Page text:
You might not understand the conundrum I encountered when attempting to play Kid Icarus at E3. The game relies on the stylus to aim, while the thumbstick moves and dodges and the shoulder buttons shoot. This is already an awkward position for any human being, but for left-handed people, it may be impossible to manage. Essentially, it forces the player to use their right hand for the stylus, an incredibly uncomfortable proposition for a southpaw such as myself. It might be possible to engineer a 3DS with the controls switched, but it’s probably not something you would want to attempt.

Rumors of a hardware revision of the 3DS have abounded since the system was released, but this is probably the first time a publication has given them any credence. I don’t think weight is a major issue to resolve, certainly not on the level of improvement we saw between the DS and DS Lite. That being said, I don’t doubt that a revision would be lighter and smaller if it were in the works. Battery life is the feature in most need of an upgrade, but if they could only provide such a dismal amount a year ago, how much could they really give us now, without impacting performance? If that were the selling feature of this supposed 3DS Lite, it would have to be a significant improvement.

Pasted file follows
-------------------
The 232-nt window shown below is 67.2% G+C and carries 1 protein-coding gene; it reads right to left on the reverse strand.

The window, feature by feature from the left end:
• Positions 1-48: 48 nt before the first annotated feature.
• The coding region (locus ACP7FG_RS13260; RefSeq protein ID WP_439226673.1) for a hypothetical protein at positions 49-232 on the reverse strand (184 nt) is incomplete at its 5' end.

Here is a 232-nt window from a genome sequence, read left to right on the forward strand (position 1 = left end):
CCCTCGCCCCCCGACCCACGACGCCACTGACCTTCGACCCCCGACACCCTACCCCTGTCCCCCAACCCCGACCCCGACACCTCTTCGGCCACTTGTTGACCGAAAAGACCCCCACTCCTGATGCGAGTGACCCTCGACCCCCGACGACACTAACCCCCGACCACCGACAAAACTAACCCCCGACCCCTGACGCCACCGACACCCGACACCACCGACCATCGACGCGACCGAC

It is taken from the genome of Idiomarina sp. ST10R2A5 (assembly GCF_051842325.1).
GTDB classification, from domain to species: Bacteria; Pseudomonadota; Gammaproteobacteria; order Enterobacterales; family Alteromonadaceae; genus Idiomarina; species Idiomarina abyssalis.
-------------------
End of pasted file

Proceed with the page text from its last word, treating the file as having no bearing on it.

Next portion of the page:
The third change that seems likely is the addition of the second thumbstick on board. It seems likely because they created a peripheral to add it. Using this control mechanism to replace the stylus in Kid Icarus would actually resolve the issue for land-handed people. It would be very nice, but there are a few problems. First, it would change the control layout on an existing system, an alteration for which there is no precedent. It seems likely to cause more consumer confusion than Nintendo would want. It would toss away the good faith Nintendo tried to regain with the Ambassador Program. Early adopters are the same people that will be in line to purchase the new revision. Such a radical change this early in the system’s life will not win any hearts or minds.